Another way to borrow
Since the dawn of commerce, people have turned to friends and family to borrow money to start or expand a business. Sam Walton, Tommy Hilfiger, Frank Sinatra and other successful entrepreneurs have used peer-to-peer lending.
Of course, there are drawbacks – hence the old guideline of “Never do business with friends.” Payback may take longer than you expected. Even though the lenders are family and friends, they may become unhappy with late payments.
Another problem is that when people have loaned you money, they often feel they have a stake in the business. They may press you for personal and financial information you are reluctant to share. They may come up with ideas about how you should run your business that, no matter how well intentioned, are not in sync with your plan.
However, peer-to-peer lending avoids this interference. It has evolved to an Internet-based system that uses technology similar to eBay to match parties seamlessly and anonymously. Lenders online decide whether to lend money – and at what rate – based on the borrower’s credit score, existing debt and other factors. Typical loans range from $8,000 to $20,000. On some sites, multiple lenders may fund a loan, each offering amounts as low as $25.
The more established players, such as Prosper and CircleLending, which rebranded itself Virgin Money USA this year, dominate the business. Other rivals are entering the industry at a time when even people with good credit are finding it harder and costlier to borrow from traditional sources.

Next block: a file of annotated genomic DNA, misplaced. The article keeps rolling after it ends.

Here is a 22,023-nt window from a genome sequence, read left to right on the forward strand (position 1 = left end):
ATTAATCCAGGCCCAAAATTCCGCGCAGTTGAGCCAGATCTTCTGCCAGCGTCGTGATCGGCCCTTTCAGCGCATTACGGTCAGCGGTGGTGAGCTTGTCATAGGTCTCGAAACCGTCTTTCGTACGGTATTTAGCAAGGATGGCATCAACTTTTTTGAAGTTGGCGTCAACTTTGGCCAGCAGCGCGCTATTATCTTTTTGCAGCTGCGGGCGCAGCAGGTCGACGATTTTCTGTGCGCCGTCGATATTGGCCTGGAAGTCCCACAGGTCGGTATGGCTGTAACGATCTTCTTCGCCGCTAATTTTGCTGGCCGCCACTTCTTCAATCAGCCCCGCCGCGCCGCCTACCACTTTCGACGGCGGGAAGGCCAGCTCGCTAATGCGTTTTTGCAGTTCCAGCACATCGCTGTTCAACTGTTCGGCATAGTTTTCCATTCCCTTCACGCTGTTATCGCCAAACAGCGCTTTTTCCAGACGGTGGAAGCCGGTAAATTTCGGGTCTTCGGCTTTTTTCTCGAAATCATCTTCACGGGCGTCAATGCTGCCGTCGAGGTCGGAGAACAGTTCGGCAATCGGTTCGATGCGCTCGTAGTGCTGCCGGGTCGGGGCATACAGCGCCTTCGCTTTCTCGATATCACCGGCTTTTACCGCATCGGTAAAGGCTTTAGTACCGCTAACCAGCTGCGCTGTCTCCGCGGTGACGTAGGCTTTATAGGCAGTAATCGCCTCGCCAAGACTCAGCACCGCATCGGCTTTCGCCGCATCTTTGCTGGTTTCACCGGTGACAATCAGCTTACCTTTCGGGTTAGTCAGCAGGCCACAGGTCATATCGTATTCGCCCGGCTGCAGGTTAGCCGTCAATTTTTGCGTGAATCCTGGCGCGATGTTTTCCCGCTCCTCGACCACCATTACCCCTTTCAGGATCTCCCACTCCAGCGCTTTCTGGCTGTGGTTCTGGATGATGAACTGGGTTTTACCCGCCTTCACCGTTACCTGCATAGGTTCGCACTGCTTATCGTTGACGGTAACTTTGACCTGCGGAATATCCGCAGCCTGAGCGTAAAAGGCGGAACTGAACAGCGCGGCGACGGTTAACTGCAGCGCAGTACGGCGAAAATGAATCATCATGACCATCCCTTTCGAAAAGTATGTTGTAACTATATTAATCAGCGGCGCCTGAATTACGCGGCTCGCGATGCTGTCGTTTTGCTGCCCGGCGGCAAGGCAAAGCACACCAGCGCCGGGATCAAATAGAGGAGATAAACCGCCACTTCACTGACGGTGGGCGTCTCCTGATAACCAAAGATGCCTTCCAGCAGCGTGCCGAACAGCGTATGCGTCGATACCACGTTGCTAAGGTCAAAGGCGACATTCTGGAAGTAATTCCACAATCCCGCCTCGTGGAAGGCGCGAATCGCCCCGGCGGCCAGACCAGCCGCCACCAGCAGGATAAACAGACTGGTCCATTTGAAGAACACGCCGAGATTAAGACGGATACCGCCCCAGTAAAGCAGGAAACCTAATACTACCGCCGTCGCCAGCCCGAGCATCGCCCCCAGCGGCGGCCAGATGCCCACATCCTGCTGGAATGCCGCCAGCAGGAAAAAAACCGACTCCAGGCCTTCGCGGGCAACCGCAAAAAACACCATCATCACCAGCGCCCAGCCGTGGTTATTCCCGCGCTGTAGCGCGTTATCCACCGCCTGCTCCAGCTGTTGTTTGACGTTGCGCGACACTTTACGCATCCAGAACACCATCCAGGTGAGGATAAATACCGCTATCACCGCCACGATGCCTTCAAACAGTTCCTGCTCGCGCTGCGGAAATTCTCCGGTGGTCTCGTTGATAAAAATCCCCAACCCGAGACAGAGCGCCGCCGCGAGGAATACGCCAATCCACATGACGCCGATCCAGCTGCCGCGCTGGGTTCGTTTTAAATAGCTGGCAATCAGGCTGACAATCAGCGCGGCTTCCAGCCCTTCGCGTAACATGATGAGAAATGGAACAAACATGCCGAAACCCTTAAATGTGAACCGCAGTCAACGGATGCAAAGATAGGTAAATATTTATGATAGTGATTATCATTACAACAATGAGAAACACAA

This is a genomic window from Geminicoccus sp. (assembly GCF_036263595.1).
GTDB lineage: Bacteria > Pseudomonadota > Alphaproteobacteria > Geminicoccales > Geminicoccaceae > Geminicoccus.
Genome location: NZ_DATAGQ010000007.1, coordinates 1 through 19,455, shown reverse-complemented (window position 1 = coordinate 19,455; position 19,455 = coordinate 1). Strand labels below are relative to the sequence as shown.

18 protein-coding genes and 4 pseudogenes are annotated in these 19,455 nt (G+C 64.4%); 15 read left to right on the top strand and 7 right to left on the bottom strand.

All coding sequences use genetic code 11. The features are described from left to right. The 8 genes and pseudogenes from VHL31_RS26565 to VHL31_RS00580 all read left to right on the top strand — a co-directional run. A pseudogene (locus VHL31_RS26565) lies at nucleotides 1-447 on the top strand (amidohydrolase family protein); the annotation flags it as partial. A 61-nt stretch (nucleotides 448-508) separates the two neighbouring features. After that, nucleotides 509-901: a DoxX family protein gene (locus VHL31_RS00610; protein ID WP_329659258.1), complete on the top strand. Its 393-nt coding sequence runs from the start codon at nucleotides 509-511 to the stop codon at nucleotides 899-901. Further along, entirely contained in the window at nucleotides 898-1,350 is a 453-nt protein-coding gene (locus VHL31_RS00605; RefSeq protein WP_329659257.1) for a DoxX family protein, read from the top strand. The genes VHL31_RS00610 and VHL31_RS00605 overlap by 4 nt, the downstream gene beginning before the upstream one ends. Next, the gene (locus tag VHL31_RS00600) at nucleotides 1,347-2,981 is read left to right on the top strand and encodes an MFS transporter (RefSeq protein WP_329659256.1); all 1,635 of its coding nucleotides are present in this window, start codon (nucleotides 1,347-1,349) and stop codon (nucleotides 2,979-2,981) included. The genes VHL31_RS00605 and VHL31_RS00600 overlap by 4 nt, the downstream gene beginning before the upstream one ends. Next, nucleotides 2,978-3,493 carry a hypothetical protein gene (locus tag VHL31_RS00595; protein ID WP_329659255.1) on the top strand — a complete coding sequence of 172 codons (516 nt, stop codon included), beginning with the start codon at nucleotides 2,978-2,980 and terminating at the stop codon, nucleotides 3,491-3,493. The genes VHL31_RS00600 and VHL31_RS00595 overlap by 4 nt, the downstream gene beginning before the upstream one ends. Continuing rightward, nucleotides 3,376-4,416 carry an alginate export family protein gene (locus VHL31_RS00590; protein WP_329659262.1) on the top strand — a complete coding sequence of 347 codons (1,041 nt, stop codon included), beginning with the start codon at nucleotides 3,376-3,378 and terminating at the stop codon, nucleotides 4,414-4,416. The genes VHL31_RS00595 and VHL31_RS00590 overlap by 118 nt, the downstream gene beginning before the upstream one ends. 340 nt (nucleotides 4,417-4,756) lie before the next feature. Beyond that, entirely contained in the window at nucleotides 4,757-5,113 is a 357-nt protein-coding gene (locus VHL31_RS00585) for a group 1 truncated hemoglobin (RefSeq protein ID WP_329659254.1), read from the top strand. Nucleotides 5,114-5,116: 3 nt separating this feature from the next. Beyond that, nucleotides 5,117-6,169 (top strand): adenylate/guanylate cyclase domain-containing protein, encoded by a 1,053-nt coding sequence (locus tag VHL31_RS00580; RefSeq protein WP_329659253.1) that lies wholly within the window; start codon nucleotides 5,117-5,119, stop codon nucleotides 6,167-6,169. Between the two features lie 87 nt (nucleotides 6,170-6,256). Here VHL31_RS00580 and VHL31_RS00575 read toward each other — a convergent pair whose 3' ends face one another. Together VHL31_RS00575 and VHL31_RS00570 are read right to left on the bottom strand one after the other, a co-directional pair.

Prosper has enabled 25,000 loans among its 750,000 members that averaged $6,000 each. The U.K. site Zopa, usually considered the granddaddy of P2P lending online, reports its lenders were averaging 7.3 percent returns – better than twice the rate of a typical bank account. Most impressively, perhaps, Zopa says the default rate of its members’ loans is an ultra-low 0.02 percent.
Being a lender on one of these services is not for the beginner. Take your time and learn as much as you can about credit scores and rates of return. These loans carry risk and there is no collateral posted.
On the other hand, if you are looking for a loan to start under your own authority or to expand your business, this can be a great alternative to bank loans, credit cards and lines of credit. P2P services, which generally have negligible fees, can be an alternative to the high fees and interest rates of factoring freight bills to help with cash flow. Since many sites offer loans up to $25,000, it can be a great way to buy a low-end used truck or help bolster a down payment on a higher-end truck.
Borrowers pay an interest rate based on their credit score. Because of the bidding process, you can expect to pay two to five percentage points less than a typical bank loan.
Do your homework and seek the advice of a financial professional before engaging in P2P borrowing or lending. An Internet search for “peer to peer lending” will yield plenty of information. n
How peer-to-peer lending works
• A borrower applies online for a loan.
• Registered lenders, who have access to the borrower’s credit information, can view the purpose of the loan and others bidding on the loan.
• Interested lenders bid on the loan.
• If the loan gets enough bids, funds are placed in the borrower’s bank account.
• Payments are automatically deducted from the borrower’s account.
Kevin Rutherford is an accountant, small-fleet owner and the host of “ATBS Trucking Business & Beyond,” which airs on Sirius XM Radio’s Road Dog Trucking Radio. Contact Rutherford through his website, www.cdlofit.com.
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